Chicago Park District, runners’ group host series of free 5Ks starting Saturday

SHARE Chicago Park District, runners’ group host series of free 5Ks starting Saturday

A run last year in Hyde Park raised money for breast cancer research. | Chicago Area Runners Association photo

Free running. It sounds funny.

But entrance fees for running events around town can add up quickly.

So starting Saturday — and for the third straight year — the city will begin hosting a series of free 5K and one-mile runs that will last through the warm weather months.

The runs kick off at 9 a.m. at Humboldt Park on the West Side, Washington Park on the South Side and Warren Park on the North Side.

The Chicago Park District partnered with the nonprofit Chicago Area Runners Association (CARA) to create the program in 2016. They titled the endeavor ‘Go Run — as in “ChicaGo.”

During the spring, runs will be held — same times, same places — for seven consecutive Saturdays. Runners from all three parks will be invited meet at a separate location for the eighth and final Saturday.

The schedule will be in place for summer and fall running sessions, with brief hiatuses between seasons.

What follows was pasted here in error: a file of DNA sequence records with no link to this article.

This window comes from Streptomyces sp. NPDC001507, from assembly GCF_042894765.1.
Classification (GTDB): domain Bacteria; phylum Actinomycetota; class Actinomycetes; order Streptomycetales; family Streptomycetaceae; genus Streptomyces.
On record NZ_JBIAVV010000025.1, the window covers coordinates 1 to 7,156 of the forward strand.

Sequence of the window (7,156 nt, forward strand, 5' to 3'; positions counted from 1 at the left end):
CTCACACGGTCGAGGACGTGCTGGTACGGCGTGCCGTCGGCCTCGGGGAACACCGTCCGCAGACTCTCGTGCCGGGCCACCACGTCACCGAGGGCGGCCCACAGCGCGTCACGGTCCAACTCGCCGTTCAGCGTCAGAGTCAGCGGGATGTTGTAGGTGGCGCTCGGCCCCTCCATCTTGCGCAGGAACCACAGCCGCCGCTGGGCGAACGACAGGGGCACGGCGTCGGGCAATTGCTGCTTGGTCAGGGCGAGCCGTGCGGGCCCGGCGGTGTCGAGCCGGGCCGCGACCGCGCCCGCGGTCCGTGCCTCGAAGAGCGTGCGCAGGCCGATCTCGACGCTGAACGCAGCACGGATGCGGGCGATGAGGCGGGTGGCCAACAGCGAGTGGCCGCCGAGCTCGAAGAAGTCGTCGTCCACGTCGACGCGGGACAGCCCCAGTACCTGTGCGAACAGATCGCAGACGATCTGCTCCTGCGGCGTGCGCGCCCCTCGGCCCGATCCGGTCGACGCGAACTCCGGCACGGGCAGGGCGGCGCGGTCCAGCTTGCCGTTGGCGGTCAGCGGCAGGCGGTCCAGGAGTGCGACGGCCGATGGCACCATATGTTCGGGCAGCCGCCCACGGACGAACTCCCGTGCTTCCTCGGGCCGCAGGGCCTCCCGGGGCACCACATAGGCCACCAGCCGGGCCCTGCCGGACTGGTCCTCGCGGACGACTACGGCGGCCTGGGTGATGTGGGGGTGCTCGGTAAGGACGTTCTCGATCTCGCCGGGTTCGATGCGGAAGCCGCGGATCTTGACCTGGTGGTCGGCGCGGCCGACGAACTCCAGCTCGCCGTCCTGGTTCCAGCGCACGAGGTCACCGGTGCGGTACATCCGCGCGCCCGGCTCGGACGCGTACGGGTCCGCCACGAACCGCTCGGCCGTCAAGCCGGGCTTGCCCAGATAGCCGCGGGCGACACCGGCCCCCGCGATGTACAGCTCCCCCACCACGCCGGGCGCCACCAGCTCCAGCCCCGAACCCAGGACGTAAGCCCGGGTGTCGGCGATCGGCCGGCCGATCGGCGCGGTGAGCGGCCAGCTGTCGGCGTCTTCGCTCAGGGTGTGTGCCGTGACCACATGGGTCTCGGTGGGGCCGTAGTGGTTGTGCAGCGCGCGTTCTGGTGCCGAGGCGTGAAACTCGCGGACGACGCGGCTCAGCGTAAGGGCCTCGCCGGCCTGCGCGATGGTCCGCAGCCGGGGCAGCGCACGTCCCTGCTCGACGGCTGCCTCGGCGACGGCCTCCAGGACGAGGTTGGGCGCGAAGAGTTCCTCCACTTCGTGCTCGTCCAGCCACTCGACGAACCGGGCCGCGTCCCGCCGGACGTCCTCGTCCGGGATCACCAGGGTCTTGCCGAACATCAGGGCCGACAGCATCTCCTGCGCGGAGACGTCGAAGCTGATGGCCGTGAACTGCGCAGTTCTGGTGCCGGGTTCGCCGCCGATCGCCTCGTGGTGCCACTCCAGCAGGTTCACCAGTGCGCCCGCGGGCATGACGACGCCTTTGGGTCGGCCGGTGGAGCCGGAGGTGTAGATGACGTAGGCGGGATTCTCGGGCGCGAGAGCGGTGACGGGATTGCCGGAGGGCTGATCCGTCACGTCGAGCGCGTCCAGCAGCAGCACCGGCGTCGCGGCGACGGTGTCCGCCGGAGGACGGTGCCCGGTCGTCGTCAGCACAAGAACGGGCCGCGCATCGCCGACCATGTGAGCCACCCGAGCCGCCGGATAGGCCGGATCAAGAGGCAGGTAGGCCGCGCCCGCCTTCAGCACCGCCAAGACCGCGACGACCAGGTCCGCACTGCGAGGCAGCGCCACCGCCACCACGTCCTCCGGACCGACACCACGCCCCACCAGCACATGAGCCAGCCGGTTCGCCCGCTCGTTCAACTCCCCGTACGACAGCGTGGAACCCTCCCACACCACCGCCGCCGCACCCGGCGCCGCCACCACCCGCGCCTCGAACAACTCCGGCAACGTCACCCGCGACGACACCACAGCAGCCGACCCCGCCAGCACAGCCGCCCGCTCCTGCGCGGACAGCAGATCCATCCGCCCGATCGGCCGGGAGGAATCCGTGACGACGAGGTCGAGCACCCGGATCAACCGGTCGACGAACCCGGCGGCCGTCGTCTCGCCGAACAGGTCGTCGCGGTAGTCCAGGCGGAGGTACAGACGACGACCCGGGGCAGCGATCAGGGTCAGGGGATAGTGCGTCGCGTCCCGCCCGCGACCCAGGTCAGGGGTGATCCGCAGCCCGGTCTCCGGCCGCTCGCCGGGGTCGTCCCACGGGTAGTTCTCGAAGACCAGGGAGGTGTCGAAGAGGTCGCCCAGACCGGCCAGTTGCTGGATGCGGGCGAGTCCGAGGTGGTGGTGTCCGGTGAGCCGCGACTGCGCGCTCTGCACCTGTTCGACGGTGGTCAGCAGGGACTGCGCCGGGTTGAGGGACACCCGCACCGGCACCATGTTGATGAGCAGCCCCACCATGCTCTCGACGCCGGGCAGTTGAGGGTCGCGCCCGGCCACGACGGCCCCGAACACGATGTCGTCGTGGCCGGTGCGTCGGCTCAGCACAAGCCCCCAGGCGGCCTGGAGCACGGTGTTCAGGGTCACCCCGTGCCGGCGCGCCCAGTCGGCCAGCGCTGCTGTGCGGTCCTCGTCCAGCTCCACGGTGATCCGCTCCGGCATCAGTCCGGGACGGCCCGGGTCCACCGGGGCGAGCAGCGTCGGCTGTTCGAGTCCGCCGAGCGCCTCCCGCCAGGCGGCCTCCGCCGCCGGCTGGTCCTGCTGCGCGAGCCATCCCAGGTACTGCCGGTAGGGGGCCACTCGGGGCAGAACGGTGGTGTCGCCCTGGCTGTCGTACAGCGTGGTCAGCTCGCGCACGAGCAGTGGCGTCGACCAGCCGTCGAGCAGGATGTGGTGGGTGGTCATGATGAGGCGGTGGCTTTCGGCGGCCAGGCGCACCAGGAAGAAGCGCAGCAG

To sign up and check the schedule, go to

This year CARA will spend about $45,000 on the events, which are funded almost entirely by the Park District, according to Greg Hipp, CARA’s executive director.

About 3,000 runners participated last year.

Free water and Gatorade are handed out to runners. And the runs will be timed, with results posted to the website.

But participants will not receive medals or T-shirts — standard handouts in the for-profit running industry.

Those omissions are necessary to keep costs down so as many events can be held as possible.

“No one has taken the time to grow the sport in some of these neighborhoods,” Hipp said. “The for-profit running industry doesn’t put on events for hundreds of people. They do it for thousands.”

Hipp hopes to re-introduce people to the parks, build community and offer an easy and unintimidating entrance to a sport that some might wrongly think is for “tall, skinny people covered in spandex,” Hipp said.

Strollers, pets on leashes and earbuds — things frowned upon at most organized runs — are all welcome.

Mayor Rahm Emanuel, who helped get the program off the ground and is a runner, has yet to participate in one of the events, according to Hipp.

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